Meskerem: Adams Morgan Finger Food

By Jiitu Abraham
|  Monday, Mar 9, 2009  |  Updated 6:00 AM EDT
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Meskerem: Adams Morgan Finger Food

Meskerem Restaurant is one of DC's oldest Ethiopian Restaurants.

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Roll up your sleeves and dig in. This is the one place you can eat with your hands and still have manners. The District is home to a growing Ethiopian population estimated by some to be around 200,000. So you can rest assured with a community this large there are sure to be some amazing authentic restaurants nearby.

If you are looking for an Ethiopian restaurant, you have your pick of any of the fifty-plus restaurants in the metro area. But if you are looking for a traditional Ethiopian eating experience then your choices are limited to a handful.

Meskerem Ethiopian Restaurant in Adams Morgan is amongst our top Ethiopian experience picks. It is one of DC’s oldest Ethiopian Restaurants, named for the first month in the Ethiopian calendar, September, which is the end of Ethiopia’s rainy season and the beginning of its New Year.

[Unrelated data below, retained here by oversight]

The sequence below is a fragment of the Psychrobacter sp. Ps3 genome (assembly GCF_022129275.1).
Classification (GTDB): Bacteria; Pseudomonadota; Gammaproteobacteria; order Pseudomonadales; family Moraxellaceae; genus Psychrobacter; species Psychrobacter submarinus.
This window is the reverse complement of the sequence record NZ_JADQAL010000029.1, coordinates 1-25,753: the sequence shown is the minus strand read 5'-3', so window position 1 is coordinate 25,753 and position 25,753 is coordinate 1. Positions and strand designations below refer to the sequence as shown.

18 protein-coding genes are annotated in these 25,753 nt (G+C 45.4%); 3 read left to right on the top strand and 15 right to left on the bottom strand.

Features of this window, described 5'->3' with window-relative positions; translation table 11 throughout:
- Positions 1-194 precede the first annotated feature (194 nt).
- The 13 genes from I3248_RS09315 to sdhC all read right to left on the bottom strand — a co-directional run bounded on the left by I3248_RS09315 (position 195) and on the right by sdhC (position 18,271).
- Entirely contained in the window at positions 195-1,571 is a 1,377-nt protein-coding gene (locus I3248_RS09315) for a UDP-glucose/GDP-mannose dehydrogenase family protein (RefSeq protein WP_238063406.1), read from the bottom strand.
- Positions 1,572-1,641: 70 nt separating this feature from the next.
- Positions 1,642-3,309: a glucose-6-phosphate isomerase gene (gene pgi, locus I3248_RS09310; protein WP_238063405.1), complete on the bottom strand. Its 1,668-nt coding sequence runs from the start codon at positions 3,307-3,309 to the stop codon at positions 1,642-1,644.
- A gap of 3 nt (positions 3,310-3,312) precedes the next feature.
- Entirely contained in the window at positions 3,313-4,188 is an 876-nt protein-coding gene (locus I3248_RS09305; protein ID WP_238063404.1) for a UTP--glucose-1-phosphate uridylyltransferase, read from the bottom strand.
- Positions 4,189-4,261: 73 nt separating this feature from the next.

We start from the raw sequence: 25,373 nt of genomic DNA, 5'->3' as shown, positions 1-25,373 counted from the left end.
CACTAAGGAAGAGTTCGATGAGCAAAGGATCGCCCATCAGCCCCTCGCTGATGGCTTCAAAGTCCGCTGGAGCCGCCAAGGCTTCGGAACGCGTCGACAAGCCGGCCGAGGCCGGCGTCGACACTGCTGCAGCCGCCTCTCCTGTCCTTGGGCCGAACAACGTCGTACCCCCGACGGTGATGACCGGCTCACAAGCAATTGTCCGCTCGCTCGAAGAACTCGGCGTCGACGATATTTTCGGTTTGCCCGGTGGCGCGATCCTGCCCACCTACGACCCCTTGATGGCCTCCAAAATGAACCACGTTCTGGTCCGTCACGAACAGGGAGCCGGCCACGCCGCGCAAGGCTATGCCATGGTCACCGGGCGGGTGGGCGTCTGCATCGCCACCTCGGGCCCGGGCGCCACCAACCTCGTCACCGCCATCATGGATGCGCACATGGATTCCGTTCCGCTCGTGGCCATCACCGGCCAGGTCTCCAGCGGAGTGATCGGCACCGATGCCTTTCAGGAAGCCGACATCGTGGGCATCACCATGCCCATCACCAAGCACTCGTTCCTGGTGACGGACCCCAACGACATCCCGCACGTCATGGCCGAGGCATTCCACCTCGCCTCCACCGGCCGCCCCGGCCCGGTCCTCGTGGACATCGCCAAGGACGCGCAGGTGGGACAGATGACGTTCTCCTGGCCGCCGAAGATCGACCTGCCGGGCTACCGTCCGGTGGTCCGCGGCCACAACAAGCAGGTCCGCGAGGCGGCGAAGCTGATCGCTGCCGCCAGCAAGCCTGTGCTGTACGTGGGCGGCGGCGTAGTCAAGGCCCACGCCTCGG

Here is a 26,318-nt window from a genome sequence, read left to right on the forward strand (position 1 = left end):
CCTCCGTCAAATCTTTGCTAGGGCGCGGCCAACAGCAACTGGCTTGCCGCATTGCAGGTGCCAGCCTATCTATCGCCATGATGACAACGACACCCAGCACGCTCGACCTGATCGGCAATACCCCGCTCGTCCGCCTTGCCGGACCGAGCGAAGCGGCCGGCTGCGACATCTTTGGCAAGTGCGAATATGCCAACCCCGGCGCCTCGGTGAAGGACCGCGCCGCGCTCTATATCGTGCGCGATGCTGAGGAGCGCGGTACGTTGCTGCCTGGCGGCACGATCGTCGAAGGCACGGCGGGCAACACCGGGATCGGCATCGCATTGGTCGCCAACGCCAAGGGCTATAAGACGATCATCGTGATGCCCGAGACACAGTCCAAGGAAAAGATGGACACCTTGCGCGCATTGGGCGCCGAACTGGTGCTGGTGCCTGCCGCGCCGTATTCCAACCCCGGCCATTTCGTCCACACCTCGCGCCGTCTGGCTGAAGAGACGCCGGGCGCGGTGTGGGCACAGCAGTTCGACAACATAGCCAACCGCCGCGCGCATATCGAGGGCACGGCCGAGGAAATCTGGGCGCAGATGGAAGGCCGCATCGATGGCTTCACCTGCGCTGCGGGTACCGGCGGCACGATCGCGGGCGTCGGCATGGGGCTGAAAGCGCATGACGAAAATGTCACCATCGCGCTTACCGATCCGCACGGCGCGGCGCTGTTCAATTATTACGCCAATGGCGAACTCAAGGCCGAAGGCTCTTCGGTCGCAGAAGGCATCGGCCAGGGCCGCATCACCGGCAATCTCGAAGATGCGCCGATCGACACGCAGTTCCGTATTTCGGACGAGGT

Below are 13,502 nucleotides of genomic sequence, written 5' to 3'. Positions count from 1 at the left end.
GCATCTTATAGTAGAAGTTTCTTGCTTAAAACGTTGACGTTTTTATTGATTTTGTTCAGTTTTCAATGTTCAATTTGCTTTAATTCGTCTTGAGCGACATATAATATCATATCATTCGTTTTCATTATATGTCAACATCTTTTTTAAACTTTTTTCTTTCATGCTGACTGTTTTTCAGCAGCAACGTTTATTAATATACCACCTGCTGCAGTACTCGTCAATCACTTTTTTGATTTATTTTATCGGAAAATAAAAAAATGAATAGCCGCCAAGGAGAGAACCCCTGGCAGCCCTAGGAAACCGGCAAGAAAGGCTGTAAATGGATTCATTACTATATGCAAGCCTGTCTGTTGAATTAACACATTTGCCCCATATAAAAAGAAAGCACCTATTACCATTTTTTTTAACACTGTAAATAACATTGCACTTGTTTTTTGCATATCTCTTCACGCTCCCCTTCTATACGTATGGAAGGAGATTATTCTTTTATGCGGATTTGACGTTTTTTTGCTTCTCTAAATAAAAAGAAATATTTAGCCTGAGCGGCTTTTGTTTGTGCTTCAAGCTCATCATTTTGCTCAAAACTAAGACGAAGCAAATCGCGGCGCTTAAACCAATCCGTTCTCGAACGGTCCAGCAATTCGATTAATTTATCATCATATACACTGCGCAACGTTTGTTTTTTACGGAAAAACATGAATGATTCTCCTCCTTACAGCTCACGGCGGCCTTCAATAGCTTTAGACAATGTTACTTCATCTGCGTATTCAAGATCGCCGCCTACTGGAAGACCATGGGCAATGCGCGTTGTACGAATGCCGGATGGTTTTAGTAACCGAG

The large three story building is adorned with Ethiopian paintings and instruments on display, although the full traditional eating experience can only be had on the third floor. There, you will be seated at a basket table, messob, on a hand carved wooden stool with a leather-bean-bag type top. The food is served as a large shared platter and is presented and eaten with a sourdough crepe-like pancake called injera. There is no silverware your injera is used to cup and scoop food into a burrito like fashion. Meskerem caters to its first time patrons offering a variety of sample platters both meat and vegetable based.

Some must trys are the:

- Meskerem Tibbs: tender chopped lamb sautéed with onion, green chili, seasoned butter and herbs.

- Kitfo: freshly minced, very lean beef mixed with mitmita, a spicy powdered seasoning and butter, best served raw, like steak tartar.

- Gored Gored: morsels of choice lean beef dipped in awaze, a traditional sauce of milled pepper thickened with honey wine, butter and spices, also best served raw or very rare.

Don’t leave without trying the Tej, pronounced T’edge. The name is a generic term for Ethiopian Honey Wine. The sweet yet bitter dry tone serve as a perfect compliment to the spicy food.

2434 18th Street NW
Washington, DC 20009
www.meskeremonline.com
202-462-4100

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